[Deathpenalty] death penalty news-----worldwide
rhalperi at mail.smu.edu
Thu May 22 18:42:50 CDT 2008
Saudi Execution of Syrians Blasted
A Syrian human rights activist said Saudi execution of Syrian nationals
was illegal and politically-motivated, adding Saudi Arabia's judicial
apparatus was not independent.
The head of the National Organization for Human Rights in Syria, Ammar
al-Qurba, told Alalam on Thursday: "Two thousand Syrian nationals are kept
in Saudi prisons, 200 of whom have been sentenced to capital punishment
and four of them have recently been executed on charges of drug
"The move has incited protests in Syria and the Arab and international
legal circles," al-Qurba said.
Al-Qurba said many Arab and Western organizations believe the death
sentences issued against Syrian nationals were politically-charged and
based on Saudi laws and regulations the rulings are illegal and are a
clear indication that the country's judicial system is not independent.
He noted recent executions of two anonymous Syrian nationals in the
kingdom as cases in point.
"Contrary to claims of Saudi officials, the way the files of the 2 Syrian
nationals were treated and also their execution show that the cases have
not been investigated from judicial point of view and the proceedings are
"Several Arab and international judicial organizations too have testified
the point," said the Syrian activist.
Citing a judicial agreement reached between Syria and Saudi Arabia,
al-Qurba said Saudi officials should inform the Syrian Embassy in Riyadh
of personal status, health and judicial condition and the court verdicts
issued in case of all Syrian inmates in Saudi Arabia.
He added that Saudi officials should verify death sentences issued against
Syrian nationals so that the embassy could take necessary measures.
"Damascus has protested execution of two of its nationals, considering it
contrary to a judicial deal reached between the two countries. The Syrian
nationals had initially sentenced to seven and 10 years in prison and
prison terms of one of them was almost nearing an end," said al-Qurba.
Based on Saudi judicial rules, an inmate who could recite the Holy Quran
by heart would be released and some of the Syrian nationals had recited
the holy book by heart during their imprisonment but Saudi officials did
not reverse the death sentences, he charged.
(source: Alalam News)
We are studying the death penalty: NHRC chief
The National Human Rights Commission (NHRC) is independently studying the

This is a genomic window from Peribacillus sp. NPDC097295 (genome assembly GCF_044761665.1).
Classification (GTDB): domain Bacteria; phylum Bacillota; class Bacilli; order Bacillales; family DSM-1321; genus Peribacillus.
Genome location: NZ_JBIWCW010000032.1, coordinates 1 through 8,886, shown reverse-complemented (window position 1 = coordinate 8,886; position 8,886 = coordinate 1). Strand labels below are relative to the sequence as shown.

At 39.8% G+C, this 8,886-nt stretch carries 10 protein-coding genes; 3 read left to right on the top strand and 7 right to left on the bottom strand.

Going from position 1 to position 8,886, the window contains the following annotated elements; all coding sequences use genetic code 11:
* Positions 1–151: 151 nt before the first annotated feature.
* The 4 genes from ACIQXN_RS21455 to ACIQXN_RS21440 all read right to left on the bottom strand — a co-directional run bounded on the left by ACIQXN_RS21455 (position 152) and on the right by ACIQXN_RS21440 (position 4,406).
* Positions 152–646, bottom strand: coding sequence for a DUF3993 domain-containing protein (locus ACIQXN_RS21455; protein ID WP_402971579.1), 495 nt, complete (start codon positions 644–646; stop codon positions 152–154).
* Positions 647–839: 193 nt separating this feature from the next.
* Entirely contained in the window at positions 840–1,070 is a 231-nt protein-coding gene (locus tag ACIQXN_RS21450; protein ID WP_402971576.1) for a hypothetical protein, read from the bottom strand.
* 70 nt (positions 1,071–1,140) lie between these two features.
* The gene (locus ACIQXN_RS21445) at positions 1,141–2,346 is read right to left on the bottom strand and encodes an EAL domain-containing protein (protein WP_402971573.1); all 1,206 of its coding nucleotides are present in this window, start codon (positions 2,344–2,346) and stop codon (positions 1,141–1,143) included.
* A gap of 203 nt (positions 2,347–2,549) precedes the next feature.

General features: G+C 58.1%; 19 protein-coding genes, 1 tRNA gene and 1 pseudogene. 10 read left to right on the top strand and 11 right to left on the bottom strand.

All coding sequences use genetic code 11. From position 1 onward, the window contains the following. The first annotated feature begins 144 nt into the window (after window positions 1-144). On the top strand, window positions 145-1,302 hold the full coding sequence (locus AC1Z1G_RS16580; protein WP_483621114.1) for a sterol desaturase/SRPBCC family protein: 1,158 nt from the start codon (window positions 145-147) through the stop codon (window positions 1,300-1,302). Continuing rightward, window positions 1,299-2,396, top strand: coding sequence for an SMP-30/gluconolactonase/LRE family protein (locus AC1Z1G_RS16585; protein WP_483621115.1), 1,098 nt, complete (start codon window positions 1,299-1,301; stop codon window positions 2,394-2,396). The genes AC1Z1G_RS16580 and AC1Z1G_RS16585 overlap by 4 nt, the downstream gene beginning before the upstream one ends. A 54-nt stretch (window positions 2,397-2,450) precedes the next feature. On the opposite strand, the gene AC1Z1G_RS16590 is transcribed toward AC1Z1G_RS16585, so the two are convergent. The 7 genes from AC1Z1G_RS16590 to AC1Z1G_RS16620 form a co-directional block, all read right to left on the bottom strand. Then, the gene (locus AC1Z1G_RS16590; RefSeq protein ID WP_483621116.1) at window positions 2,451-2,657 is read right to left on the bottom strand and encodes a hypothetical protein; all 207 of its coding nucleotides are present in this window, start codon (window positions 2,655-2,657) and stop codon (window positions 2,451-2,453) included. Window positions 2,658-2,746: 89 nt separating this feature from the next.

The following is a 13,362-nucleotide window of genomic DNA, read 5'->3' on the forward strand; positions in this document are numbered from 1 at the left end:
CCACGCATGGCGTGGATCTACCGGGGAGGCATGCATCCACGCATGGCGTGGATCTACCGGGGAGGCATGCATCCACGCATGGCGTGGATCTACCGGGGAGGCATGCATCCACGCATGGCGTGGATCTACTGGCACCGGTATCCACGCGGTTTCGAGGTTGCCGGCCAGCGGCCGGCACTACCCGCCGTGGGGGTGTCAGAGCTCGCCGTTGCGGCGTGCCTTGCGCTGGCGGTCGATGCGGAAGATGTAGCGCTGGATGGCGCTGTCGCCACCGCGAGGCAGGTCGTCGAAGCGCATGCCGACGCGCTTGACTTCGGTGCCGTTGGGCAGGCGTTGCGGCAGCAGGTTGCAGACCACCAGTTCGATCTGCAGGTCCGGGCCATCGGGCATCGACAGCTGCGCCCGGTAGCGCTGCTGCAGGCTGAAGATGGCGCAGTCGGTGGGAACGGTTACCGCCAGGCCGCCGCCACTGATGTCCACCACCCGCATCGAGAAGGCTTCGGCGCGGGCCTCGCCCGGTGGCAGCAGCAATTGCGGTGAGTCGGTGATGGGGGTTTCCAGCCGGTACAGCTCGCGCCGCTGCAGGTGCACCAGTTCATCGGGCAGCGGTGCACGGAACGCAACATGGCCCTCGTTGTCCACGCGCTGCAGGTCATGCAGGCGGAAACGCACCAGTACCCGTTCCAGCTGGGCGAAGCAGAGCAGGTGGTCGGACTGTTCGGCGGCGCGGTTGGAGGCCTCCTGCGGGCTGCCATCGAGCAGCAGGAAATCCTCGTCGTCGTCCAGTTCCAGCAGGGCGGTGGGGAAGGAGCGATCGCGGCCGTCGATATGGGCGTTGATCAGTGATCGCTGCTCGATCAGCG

validity of the death penalty in India, says its chief, Justice (Retd) S.
Rajendra Babu. "Even though the government has not sought any suggestions
from the NHRC so far, the panel has undertaken research with respect to
the UN General Assembly's resolution against capital punishment, in the
Indian context," Babu told IANS in an interview.
The General Assembly has passed a resolution for abolishing the death
sentence all over the world, saying "it is not humane at all", he said.
Babu's statement assumes significance in the light of the mercy petition
of parliament attack accused Afzal Guru which is pending with the
On Dec 13, 2001, 5 gunmen stormed the heavily guarded parliament complex
and killed 9 people before being shot dead. Afzal was awarded the death
penalty, a verdict upheld by the Supreme Court. However, his hanging
scheduled for Oct 20, 2006, was put off after his wife submitted a mercy
petition to then president A.P.J. Abdul Kalam.
Many international organisations have been rallying for removal of the
death penalty awarded to him and calling for a ban on capital punishment.
Babu, who took over as the 5th chairperson of the NHRC in 2007, said: "The
NHRC is studying the issue on its own and will give suggestions to the
government if asked for."
He also rejected recent claims by the UN Human Rights Commission (UNHRC)
that the Indian Army's human rights record had deteriorated.
Babu said: "The Indian Armys track record has not deteriorated. There have
been voices to scrap the Armed Forces (Special Powers) Act -AFSPA - from
the northeast states, but the Supreme Court has upheld the validity of the
"The armed forces cannot exploit the powers as the Army Act is also in
place in these areas. Sometimes some innocent people do get killed in the
crossfire between the army and militants. The situation is not as alarming
as it is made out to be," he said.
Babu, who retired as chief justice of India on June 1, 2004, condemned as
"hopeless" the state of prison affairs in the country and held Bihar jails
as the worst in terms of reforms.
"Hopeless! It is bad. Starting from Tihar, all jails in the country are
congested. Bihar's jails are the worst. The panel is not satisfied with
the prison reforms," Babu said.
Tihar, one of Asia's largest jails, has the capacity to house 6,250
prisoners, but the actual number lodged is nearly 12,000.
The NHRC chief also expressed concern at the violence carried out by the
Maharashtra Navnirman Sena (MNS) of Raj Thackeray against outsiders.
'Article 19 of the Indian Constitution enables any person to move to any
place and work. The problem is that locals there have a concept that 'sons
of the soil' (Marathi manoos) should get all the benefits.
"We have intervened in the situation in Maharashtra. But we can do so only
to an extent. Migrants should be accepted locally," he said.
Jealous cousin kills bride at weddingFrom correspondents in Amman
A jealous Jordanian man has been charged with murder for stabbing his
teenage cousin to death during her wedding to another man, a security
"The 26-year-old suspect stabbed his 16-year-old cousin with a dagger 5
times in the chest and stomach inside the court as she and another male
relative were being married by a judge," the official said.
"She was rushed to hospital but died there. The man, who apparently killed
her because she refused to marry him, was arrested immediately."
If convicted, the man could face the death penalty over the incident in
the southern city of Karak.
Court permission is usually required for women under 18 to get married in